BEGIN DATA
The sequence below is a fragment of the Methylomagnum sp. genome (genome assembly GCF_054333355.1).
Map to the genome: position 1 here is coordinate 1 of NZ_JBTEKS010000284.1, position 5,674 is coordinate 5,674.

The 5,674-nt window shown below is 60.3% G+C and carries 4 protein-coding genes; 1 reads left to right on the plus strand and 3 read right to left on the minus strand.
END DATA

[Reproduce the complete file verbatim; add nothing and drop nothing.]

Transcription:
The sequence below is a fragment of the Methylomagnum sp. genome (genome assembly GCF_054333355.1).
Map to the genome: position 1 here is coordinate 1 of NZ_JBTEKS010000284.1, position 5,674 is coordinate 5,674.

The 5,674-nt window shown below is 60.3% G+C and carries 4 protein-coding genes; 1 reads left to right on the plus strand and 3 read right to left on the minus strand.